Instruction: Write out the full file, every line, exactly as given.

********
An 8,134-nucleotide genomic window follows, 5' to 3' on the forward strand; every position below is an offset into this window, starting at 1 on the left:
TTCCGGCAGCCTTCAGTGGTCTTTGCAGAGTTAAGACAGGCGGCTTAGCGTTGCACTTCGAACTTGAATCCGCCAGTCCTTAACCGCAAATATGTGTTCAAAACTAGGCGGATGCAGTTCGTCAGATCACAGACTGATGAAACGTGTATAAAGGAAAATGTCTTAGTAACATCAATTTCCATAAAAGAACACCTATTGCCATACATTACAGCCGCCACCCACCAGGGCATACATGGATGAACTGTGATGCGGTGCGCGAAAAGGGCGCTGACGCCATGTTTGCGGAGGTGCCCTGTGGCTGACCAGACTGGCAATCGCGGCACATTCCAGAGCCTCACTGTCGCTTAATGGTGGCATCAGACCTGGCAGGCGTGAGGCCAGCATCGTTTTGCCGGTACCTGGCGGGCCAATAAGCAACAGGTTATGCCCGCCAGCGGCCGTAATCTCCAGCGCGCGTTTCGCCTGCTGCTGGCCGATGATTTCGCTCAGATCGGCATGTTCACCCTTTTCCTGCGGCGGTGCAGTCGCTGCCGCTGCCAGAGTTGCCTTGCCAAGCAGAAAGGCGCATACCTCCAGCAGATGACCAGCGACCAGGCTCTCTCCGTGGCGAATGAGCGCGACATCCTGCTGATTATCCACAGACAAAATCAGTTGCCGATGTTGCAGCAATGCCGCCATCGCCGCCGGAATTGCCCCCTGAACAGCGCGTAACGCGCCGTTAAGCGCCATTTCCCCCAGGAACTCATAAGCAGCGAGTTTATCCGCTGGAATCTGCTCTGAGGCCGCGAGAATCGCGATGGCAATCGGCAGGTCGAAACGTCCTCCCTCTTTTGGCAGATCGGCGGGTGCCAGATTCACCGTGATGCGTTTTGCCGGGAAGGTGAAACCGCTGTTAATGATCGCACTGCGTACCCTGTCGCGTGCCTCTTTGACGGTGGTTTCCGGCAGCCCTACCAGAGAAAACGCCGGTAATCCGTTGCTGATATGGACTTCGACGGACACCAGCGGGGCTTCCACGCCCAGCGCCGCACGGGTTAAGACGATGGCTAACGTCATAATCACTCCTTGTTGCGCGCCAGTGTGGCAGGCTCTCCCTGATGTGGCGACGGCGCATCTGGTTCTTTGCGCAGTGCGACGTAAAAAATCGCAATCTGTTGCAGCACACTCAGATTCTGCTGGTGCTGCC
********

An 8,134-nucleotide genomic window follows, 5' to 3' on the forward strand; every position below is an offset into this window, starting at 1 on the left:
TTCCGGCAGCCTTCAGTGGTCTTTGCAGAGTTAAGACAGGCGGCTTAGCGTTGCACTTCGAACTTGAATCCGCCAGTCCTTAACCGCAAATATGTGTTCAAAACTAGGCGGATGCAGTTCGTCAGATCACAGACTGATGAAACGTGTATAAAGGAAAATGTCTTAGTAACATCAATTTCCATAAAAGAACACCTATTGCCATACATTACAGCCGCCACCCACCAGGGCATACATGGATGAACTGTGATGCGGTGCGCGAAAAGGGCGCTGACGCCATGTTTGCGGAGGTGCCCTGTGGCTGACCAGACTGGCAATCGCGGCACATTCCAGAGCCTCACTGTCGCTTAATGGTGGCATCAGACCTGGCAGGCGTGAGGCCAGCATCGTTTTGCCGGTACCTGGCGGGCCAATAAGCAACAGGTTATGCCCGCCAGCGGCCGTAATCTCCAGCGCGCGTTTCGCCTGCTGCTGGCCGATGATTTCGCTCAGATCGGCATGTTCACCCTTTTCCTGCGGCGGTGCAGTCGCTGCCGCTGCCAGAGTTGCCTTGCCAAGCAGAAAGGCGCATACCTCCAGCAGATGACCAGCGACCAGGCTCTCTCCGTGGCGAATGAGCGCGACATCCTGCTGATTATCCACAGACAAAATCAGTTGCCGATGTTGCAGCAATGCCGCCATCGCCGCCGGAATTGCCCCCTGAACAGCGCGTAACGCGCCGTTAAGCGCCATTTCCCCCAGGAACTCATAAGCAGCGAGTTTATCCGCTGGAATCTGCTCTGAGGCCGCGAGAATCGCGATGGCAATCGGCAGGTCGAAACGTCCTCCCTCTTTTGGCAGATCGGCGGGTGCCAGATTCACCGTGATGCGTTTTGCCGGGAAGGTGAAACCGCTGTTAATGATCGCACTGCGTACCCTGTCGCGTGCCTCTTTGACGGTGGTTTCCGGCAGCCCTACCAGAGAAAACGCCGGTAATCCGTTGCTGATATGGACTTCGACGGACACCAGCGGGGCTTCCACGCCCAGCGCCGCACGGGTTAAGACGATGGCTAACGTCATAATCACTCCTTGTTGCGCGCCAGTGTGGCAGGCTCTCCCTGATGTGGCGACGGCGCATCTGGTTCTTTGCGCAGTGCGACGTAAAAAATCGCAATCTGTTGCAGCACACTCAGATTCTGCTGGTGCTGCC